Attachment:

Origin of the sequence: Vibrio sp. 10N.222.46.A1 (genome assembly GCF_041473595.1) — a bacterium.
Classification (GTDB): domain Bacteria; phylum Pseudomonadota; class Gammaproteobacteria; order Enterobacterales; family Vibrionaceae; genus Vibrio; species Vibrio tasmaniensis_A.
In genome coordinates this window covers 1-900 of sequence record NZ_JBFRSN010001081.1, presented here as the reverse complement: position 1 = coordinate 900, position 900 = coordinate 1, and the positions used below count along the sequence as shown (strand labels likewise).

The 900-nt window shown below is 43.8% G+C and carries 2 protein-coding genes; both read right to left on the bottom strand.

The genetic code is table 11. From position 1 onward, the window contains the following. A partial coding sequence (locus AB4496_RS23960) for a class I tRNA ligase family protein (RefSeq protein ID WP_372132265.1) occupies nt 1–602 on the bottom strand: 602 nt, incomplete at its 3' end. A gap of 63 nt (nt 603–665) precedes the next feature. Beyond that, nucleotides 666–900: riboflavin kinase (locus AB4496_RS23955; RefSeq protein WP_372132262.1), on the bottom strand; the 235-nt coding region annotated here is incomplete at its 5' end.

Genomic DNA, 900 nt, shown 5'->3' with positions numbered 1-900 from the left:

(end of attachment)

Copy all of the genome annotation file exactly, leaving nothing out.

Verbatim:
Origin of the sequence: Vibrio sp. 10N.222.46.A1 (genome assembly GCF_041473595.1) — a bacterium.
Classification (GTDB): domain Bacteria; phylum Pseudomonadota; class Gammaproteobacteria; order Enterobacterales; family Vibrionaceae; genus Vibrio; species Vibrio tasmaniensis_A.
In genome coordinates this window covers 1-900 of sequence record NZ_JBFRSN010001081.1, presented here as the reverse complement: position 1 = coordinate 900, position 900 = coordinate 1, and the positions used below count along the sequence as shown (strand labels likewise).

The 900-nt window shown below is 43.8% G+C and carries 2 protein-coding genes; both read right to left on the bottom strand.

The genetic code is table 11. From position 1 onward, the window contains the following. A partial coding sequence (locus AB4496_RS23960) for a class I tRNA ligase family protein (RefSeq protein ID WP_372132265.1) occupies nt 1–602 on the bottom strand: 602 nt, incomplete at its 3' end. A gap of 63 nt (nt 603–665) precedes the next feature. Beyond that, nucleotides 666–900: riboflavin kinase (locus AB4496_RS23955; RefSeq protein WP_372132262.1), on the bottom strand; the 235-nt coding region annotated here is incomplete at its 5' end.

Genomic DNA, 900 nt, shown 5'->3' with positions numbered 1-900 from the left: